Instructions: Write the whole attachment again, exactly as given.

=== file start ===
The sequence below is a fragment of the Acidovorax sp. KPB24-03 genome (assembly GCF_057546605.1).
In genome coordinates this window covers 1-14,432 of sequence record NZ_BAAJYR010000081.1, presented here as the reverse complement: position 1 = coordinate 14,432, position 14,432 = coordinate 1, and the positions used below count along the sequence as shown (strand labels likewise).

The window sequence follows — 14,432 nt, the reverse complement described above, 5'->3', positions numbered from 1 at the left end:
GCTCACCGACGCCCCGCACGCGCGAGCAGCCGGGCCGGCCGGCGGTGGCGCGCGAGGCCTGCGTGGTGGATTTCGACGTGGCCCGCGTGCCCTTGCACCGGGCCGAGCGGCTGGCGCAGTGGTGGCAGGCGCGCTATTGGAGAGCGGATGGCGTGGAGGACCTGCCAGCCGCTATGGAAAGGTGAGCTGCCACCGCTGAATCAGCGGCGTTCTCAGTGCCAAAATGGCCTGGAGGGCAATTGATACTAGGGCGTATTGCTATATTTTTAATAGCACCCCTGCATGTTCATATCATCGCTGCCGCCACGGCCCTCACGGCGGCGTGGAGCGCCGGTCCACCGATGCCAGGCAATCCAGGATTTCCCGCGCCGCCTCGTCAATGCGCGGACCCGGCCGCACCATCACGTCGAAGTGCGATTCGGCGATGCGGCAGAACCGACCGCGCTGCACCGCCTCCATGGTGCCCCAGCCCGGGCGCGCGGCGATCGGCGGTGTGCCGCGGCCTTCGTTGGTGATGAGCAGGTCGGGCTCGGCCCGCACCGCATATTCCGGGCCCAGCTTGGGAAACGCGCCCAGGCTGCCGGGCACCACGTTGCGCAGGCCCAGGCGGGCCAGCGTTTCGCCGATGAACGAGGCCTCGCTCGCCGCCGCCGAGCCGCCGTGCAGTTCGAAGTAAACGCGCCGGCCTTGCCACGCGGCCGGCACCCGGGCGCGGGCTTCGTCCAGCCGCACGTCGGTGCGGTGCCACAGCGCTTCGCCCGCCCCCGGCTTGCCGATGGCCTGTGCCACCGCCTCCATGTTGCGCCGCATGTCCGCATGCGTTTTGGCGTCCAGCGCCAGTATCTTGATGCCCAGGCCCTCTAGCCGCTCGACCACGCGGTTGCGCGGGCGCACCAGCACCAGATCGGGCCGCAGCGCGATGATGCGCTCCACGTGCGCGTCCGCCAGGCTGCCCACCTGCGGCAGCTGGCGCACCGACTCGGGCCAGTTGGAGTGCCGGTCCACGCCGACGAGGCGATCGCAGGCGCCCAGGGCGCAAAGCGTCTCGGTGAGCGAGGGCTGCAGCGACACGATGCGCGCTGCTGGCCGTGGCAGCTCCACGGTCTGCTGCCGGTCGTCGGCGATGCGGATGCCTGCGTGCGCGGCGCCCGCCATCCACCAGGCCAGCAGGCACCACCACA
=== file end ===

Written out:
The sequence below is a fragment of the Acidovorax sp. KPB24-03 genome (assembly GCF_057546605.1).
In genome coordinates this window covers 1-14,432 of sequence record NZ_BAAJYR010000081.1, presented here as the reverse complement: position 1 = coordinate 14,432, position 14,432 = coordinate 1, and the positions used below count along the sequence as shown (strand labels likewise).

The window sequence follows — 14,432 nt, the reverse complement described above, 5'->3', positions numbered from 1 at the left end:
GCTCACCGACGCCCCGCACGCGCGAGCAGCCGGGCCGGCCGGCGGTGGCGCGCGAGGCCTGCGTGGTGGATTTCGACGTGGCCCGCGTGCCCTTGCACCGGGCCGAGCGGCTGGCGCAGTGGTGGCAGGCGCGCTATTGGAGAGCGGATGGCGTGGAGGACCTGCCAGCCGCTATGGAAAGGTGAGCTGCCACCGCTGAATCAGCGGCGTTCTCAGTGCCAAAATGGCCTGGAGGGCAATTGATACTAGGGCGTATTGCTATATTTTTAATAGCACCCCTGCATGTTCATATCATCGCTGCCGCCACGGCCCTCACGGCGGCGTGGAGCGCCGGTCCACCGATGCCAGGCAATCCAGGATTTCCCGCGCCGCCTCGTCAATGCGCGGACCCGGCCGCACCATCACGTCGAAGTGCGATTCGGCGATGCGGCAGAACCGACCGCGCTGCACCGCCTCCATGGTGCCCCAGCCCGGGCGCGCGGCGATCGGCGGTGTGCCGCGGCCTTCGTTGGTGATGAGCAGGTCGGGCTCGGCCCGCACCGCATATTCCGGGCCCAGCTTGGGAAACGCGCCCAGGCTGCCGGGCACCACGTTGCGCAGGCCCAGGCGGGCCAGCGTTTCGCCGATGAACGAGGCCTCGCTCGCCGCCGCCGAGCCGCCGTGCAGTTCGAAGTAAACGCGCCGGCCTTGCCACGCGGCCGGCACCCGGGCGCGGGCTTCGTCCAGCCGCACGTCGGTGCGGTGCCACAGCGCTTCGCCCGCCCCCGGCTTGCCGATGGCCTGTGCCACCGCCTCCATGTTGCGCCGCATGTCCGCATGCGTTTTGGCGTCCAGCGCCAGTATCTTGATGCCCAGGCCCTCTAGCCGCTCGACCACGCGGTTGCGCGGGCGCACCAGCACCAGATCGGGCCGCAGCGCGATGATGCGCTCCACGTGCGCGTCCGCCAGGCTGCCCACCTGCGGCAGCTGGCGCACCGACTCGGGCCAGTTGGAGTGCCGGTCCACGCCGACGAGGCGATCGCAGGCGCCCAGGGCGCAAAGCGTCTCGGTGAGCGAGGGCTGCAGCGACACGATGCGCGCTGCTGGCCGTGGCAGCTCCACGGTCTGCTGCCGGTCGTCGGCGATGCGGATGCCTGCGTGCGCGGCGCCCGCCATCCACCAGGCCAGCAGGCACCACCACA